June 11, 2004

Race Snapshot

Just in case anyone's keeping score, here's my current rankings of the summer blockbusters, so far, starting from the least interesting and working our way up in quality & enjoyment:

The Chronicles of Riddick

Surprised? So am I. I had such high hopes for Riddick, but, in the end, it was alot of sound & fury, signifying nothing. That fabulous cast and the absolutely amazing production design and, honestly, a story I really like. But there's a big difference between a good story and a good screenplay. Lord knows this movie could have been a lot slimmer, and a lot punchier. I also think the action scenes are overdirected (two much camera movement and fast cutting), so that you can't actually get a sense of just how much danger the characters you care about are in. I'm actually pretty tired of movies that say that their main character is evil, but they're really just kind of bad-ass (i.e. Mel Gibson in "Payback"). Riddick would have been so much better if he really was a stone-cold sociopathic mass murderer, who just happens to be such a monster that he actually brings down an empire. So much more interesting, although it does have an extremely cool ending.

3. The Day After Tomorrow

This only gets a higher notch because of the sheer absence of suck-i-tude. But the absence of wackness does NOT equal goodness. It's definitely fun, but thin as paper. And pretty contrived. It's a nice little piece of speculative sci-fi, but the science is EXTREMELY suspect. But, in my continuing quest to elevate B list actors that I love, I'm totally digging Kenneth Welsh's transformation from homicidal ex-FBI occultist Windom Earle in Twin Peaks to a thinly veiled knock-off of Dick Cheney in this movie. Plus, the effects are awesome. And the killer cold snap is pretty f'n cool. And, as a fan of Dennis Quaid's since Dreamscape, I'm glad to see him finally cashing in as a leading man.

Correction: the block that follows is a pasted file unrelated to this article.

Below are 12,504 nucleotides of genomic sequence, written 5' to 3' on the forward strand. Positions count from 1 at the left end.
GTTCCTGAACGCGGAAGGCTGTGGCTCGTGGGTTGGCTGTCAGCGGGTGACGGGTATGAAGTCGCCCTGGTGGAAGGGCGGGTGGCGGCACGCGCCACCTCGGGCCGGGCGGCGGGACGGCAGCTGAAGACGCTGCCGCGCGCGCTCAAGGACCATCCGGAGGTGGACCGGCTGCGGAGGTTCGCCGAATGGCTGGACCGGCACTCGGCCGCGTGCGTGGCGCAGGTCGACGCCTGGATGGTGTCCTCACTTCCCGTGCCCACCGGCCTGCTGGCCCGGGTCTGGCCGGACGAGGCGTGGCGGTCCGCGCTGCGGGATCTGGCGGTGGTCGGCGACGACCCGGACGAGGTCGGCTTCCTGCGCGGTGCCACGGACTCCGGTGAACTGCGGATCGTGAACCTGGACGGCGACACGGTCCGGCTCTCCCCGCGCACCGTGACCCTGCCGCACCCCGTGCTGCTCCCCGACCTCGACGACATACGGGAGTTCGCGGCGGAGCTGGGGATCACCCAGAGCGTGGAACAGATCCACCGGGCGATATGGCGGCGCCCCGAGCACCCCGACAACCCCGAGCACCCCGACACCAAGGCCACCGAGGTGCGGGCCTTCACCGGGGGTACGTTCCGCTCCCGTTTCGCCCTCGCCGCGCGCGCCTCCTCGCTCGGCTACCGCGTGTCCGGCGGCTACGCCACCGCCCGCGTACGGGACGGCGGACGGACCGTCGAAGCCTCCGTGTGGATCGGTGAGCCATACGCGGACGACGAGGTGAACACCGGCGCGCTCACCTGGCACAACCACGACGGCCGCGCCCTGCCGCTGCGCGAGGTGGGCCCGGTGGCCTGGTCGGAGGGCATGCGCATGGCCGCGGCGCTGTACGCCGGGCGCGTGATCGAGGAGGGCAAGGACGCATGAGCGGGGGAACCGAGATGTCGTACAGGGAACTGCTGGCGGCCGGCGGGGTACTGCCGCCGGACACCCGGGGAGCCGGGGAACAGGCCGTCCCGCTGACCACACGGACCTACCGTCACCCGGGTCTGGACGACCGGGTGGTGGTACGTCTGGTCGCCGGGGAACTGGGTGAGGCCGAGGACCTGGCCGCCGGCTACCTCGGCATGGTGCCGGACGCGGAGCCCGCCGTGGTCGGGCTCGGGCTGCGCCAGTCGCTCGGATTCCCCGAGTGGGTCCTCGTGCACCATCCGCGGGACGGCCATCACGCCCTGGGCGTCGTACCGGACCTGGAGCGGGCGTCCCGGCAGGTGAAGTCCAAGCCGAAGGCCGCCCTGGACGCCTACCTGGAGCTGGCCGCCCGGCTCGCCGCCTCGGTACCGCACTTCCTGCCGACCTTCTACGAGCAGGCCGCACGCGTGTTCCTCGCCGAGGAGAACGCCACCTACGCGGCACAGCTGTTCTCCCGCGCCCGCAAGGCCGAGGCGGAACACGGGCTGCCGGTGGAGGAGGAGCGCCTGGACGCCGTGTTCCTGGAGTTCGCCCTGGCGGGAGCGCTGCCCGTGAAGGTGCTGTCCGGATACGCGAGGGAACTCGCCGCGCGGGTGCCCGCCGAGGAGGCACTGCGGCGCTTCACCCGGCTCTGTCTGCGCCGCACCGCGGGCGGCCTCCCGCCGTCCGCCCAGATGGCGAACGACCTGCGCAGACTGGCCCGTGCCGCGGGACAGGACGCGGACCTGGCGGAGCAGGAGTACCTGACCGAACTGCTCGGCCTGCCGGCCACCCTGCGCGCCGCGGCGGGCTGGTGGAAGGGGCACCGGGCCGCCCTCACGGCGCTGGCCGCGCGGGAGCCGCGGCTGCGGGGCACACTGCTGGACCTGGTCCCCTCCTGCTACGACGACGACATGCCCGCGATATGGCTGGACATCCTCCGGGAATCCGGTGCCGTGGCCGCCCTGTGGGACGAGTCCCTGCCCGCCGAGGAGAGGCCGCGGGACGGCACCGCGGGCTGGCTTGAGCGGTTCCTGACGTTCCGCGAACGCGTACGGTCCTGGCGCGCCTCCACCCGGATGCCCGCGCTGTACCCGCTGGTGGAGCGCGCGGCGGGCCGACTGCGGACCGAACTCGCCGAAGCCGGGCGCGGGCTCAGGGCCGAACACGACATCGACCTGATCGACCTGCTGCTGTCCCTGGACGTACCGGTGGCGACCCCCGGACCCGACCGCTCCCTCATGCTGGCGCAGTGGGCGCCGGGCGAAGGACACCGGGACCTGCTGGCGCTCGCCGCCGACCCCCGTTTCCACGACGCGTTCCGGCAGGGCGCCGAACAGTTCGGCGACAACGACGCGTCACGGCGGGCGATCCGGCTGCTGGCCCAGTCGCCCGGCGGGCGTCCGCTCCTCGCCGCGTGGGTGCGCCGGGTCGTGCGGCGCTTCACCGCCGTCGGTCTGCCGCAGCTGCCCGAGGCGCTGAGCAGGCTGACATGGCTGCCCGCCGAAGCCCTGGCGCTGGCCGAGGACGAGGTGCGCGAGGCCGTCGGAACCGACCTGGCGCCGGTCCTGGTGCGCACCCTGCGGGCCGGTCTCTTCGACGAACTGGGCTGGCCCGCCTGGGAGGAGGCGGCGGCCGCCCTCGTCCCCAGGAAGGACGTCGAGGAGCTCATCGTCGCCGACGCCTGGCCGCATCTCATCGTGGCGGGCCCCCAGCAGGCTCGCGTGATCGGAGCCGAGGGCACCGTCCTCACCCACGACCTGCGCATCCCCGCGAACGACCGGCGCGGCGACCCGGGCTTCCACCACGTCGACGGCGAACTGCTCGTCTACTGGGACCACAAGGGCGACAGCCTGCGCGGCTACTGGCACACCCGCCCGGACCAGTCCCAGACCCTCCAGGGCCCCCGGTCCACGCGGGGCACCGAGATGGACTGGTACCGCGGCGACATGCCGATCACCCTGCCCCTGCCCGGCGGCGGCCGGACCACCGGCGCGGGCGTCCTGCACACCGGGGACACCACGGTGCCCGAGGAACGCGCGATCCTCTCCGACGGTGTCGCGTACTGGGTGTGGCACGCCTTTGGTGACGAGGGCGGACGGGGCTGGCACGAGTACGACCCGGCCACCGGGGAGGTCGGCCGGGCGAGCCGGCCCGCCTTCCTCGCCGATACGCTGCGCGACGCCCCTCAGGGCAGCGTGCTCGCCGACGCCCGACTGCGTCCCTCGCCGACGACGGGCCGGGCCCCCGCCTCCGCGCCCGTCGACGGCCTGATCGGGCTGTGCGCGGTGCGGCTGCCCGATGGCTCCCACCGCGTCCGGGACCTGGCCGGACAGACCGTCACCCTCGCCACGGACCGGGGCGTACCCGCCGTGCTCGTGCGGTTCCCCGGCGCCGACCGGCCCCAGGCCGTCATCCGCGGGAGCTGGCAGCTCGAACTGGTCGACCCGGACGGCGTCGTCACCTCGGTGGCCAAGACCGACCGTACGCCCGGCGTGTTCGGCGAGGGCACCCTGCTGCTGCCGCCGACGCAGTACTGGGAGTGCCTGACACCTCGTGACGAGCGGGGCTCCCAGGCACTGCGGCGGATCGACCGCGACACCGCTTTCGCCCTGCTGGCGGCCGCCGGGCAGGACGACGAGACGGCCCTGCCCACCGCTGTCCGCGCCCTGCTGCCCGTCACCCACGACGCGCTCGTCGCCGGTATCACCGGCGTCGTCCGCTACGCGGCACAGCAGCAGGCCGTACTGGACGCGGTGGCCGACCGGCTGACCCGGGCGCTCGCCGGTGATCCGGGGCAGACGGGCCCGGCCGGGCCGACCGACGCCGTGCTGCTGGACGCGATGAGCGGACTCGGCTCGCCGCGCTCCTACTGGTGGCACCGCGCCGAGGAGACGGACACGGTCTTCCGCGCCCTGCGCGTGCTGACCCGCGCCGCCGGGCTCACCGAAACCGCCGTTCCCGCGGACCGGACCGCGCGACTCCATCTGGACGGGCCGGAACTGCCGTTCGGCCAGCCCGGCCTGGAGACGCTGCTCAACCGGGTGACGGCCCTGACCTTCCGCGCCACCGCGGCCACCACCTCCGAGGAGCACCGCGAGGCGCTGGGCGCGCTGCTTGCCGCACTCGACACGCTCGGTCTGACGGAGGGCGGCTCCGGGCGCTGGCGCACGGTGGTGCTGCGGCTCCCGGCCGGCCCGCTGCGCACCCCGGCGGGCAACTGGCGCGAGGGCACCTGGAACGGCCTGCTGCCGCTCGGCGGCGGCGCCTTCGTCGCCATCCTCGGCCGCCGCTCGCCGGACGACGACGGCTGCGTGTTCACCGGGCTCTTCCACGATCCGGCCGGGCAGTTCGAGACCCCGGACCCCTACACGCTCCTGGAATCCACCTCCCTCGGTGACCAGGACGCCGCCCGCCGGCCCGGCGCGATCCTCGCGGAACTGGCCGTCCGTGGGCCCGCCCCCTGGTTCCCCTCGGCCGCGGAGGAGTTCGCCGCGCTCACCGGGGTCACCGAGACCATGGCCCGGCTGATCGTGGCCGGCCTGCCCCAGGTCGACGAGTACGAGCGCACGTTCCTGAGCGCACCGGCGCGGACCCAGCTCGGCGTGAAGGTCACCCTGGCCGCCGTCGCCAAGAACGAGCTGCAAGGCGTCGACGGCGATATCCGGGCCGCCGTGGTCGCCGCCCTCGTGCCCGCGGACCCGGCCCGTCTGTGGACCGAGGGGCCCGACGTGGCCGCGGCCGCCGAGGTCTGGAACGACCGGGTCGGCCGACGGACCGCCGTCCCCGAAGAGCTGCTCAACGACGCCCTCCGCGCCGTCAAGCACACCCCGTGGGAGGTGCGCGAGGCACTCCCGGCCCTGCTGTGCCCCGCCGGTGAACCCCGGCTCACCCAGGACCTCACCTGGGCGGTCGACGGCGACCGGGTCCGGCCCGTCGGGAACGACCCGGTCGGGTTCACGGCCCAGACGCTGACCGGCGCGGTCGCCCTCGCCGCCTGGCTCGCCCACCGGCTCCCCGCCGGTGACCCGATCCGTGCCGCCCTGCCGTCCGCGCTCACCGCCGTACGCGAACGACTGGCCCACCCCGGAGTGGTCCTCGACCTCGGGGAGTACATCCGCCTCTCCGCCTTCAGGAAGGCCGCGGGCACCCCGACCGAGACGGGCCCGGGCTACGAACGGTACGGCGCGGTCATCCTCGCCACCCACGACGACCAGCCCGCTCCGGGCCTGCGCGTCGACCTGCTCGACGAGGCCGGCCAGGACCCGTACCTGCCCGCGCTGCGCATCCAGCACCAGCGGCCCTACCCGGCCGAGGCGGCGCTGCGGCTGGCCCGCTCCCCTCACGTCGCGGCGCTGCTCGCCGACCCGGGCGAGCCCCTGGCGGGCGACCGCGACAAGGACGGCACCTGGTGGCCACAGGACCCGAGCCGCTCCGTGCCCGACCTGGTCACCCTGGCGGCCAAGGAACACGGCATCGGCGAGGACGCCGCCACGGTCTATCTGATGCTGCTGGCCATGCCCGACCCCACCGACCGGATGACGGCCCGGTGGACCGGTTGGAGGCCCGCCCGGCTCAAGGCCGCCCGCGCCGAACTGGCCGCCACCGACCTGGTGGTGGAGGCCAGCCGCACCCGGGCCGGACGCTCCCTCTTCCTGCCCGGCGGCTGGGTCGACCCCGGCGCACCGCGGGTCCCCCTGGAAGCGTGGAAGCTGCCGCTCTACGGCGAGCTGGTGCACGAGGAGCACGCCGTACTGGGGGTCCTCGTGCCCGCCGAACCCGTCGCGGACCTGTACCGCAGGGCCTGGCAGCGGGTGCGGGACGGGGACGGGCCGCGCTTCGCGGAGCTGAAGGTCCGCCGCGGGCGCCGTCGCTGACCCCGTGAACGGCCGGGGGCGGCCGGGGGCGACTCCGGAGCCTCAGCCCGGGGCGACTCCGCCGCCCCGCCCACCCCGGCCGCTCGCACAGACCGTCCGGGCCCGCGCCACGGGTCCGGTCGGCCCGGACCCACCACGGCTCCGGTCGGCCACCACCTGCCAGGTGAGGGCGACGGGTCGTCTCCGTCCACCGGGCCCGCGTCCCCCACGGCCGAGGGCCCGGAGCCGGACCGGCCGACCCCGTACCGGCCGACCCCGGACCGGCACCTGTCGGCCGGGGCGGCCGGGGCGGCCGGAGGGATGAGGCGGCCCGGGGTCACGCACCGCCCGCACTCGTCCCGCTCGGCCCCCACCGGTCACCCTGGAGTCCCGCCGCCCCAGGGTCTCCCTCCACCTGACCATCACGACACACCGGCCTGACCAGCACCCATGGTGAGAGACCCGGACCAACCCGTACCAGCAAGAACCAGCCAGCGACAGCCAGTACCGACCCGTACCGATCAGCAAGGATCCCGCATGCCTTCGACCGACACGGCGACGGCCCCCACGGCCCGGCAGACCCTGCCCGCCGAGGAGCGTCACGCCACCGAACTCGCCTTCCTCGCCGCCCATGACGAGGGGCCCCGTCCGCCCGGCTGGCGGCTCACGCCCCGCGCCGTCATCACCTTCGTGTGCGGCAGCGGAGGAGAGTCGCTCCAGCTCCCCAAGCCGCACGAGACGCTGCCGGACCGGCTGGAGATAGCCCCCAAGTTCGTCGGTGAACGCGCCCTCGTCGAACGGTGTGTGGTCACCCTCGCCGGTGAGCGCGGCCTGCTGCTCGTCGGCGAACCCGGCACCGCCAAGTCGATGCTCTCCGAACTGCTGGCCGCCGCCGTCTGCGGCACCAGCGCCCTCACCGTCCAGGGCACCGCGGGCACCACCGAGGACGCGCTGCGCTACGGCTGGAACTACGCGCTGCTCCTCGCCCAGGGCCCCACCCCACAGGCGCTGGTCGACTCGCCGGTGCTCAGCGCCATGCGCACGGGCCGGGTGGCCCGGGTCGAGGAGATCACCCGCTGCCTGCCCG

2. Troy

LOVED the costume design (somebody PLEASE give Bob Ringwood an Oscar for this!). Loved the battle scenes. LOVED the fact that this movie really captures just how much of a punk-ass bi-otch Orlando Bloom's Paris is. LOVED the Hector/Achilles duel. And Peter O'Toole made my day. But, alas, they do muck with the history a bit much for my tastes, and they really overplayed their hand with the whole "quest for immortality" thing. Pretty good, but not as good as...

Harry Potter and the Prisoner of Azkaban

Surpised? Me too. I only really got interested in it based off the the great reviews and my love of Alfonso Cuaron's work on Y Tu Mama Tambien. But I'm SO glad I saw this film. So much fun. Even when the action was a little slow, there was always something interesting on screen that kept me riveted. It's amazing the difference a director can make. He had such a granular sense of detail in his depiction of Hogwarts, it felt like a real place, and not just a special effect on display. I usually hate scenes like the one where Harry rides the Hippogiff (kind of an eagle-horse) over a vast forest and nearby lake, but it was absolutely (dare I say it) magical. I'm so bummed they're getting a new director. Hopefully, he'll be back for the 5th film.

Shrek 2? Not my cup o' joe. Van Helsing? Not worth my time or money.

Hot on my list for the rest of the summer?
Spider-Man 2
The Bourne Supremacy
The Manchurian Candidate
Fahrenheit 9/11